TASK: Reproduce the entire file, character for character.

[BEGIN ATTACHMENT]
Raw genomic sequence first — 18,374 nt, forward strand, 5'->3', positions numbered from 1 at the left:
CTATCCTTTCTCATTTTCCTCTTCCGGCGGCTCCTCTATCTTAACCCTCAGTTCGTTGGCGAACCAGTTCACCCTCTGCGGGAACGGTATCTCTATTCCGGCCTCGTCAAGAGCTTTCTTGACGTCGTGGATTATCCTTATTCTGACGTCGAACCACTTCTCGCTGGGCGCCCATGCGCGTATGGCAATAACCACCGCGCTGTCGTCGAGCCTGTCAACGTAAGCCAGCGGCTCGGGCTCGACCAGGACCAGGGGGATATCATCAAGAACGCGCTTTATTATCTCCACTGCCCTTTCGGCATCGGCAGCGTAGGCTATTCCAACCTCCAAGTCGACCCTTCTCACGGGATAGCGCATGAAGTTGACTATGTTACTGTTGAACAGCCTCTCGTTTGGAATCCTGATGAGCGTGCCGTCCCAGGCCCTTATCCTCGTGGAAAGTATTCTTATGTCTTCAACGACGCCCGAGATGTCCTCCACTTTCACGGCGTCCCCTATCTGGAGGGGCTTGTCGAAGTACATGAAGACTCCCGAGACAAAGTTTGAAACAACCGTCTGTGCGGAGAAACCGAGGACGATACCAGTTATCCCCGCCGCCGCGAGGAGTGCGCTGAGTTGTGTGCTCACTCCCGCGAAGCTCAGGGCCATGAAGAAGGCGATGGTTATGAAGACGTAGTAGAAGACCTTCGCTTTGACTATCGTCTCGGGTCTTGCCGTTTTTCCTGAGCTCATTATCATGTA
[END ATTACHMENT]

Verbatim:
Raw genomic sequence first — 18,374 nt, forward strand, 5'->3', positions numbered from 1 at the left:
CTATCCTTTCTCATTTTCCTCTTCCGGCGGCTCCTCTATCTTAACCCTCAGTTCGTTGGCGAACCAGTTCACCCTCTGCGGGAACGGTATCTCTATTCCGGCCTCGTCAAGAGCTTTCTTGACGTCGTGGATTATCCTTATTCTGACGTCGAACCACTTCTCGCTGGGCGCCCATGCGCGTATGGCAATAACCACCGCGCTGTCGTCGAGCCTGTCAACGTAAGCCAGCGGCTCGGGCTCGACCAGGACCAGGGGGATATCATCAAGAACGCGCTTTATTATCTCCACTGCCCTTTCGGCATCGGCAGCGTAGGCTATTCCAACCTCCAAGTCGACCCTTCTCACGGGATAGCGCATGAAGTTGACTATGTTACTGTTGAACAGCCTCTCGTTTGGAATCCTGATGAGCGTGCCGTCCCAGGCCCTTATCCTCGTGGAAAGTATTCTTATGTCTTCAACGACGCCCGAGATGTCCTCCACTTTCACGGCGTCCCCTATCTGGAGGGGCTTGTCGAAGTACATGAAGACTCCCGAGACAAAGTTTGAAACAACCGTCTGTGCGGAGAAACCGAGGACGATACCAGTTATCCCCGCCGCCGCGAGGAGTGCGCTGAGTTGTGTGCTCACTCCCGCGAAGCTCAGGGCCATGAAGAAGGCGATGGTTATGAAGACGTAGTAGAAGACCTTCGCTTTGACTATCGTCTCGGGTCTTGCCGTTTTTCCTGAGCTCATTATCATGTA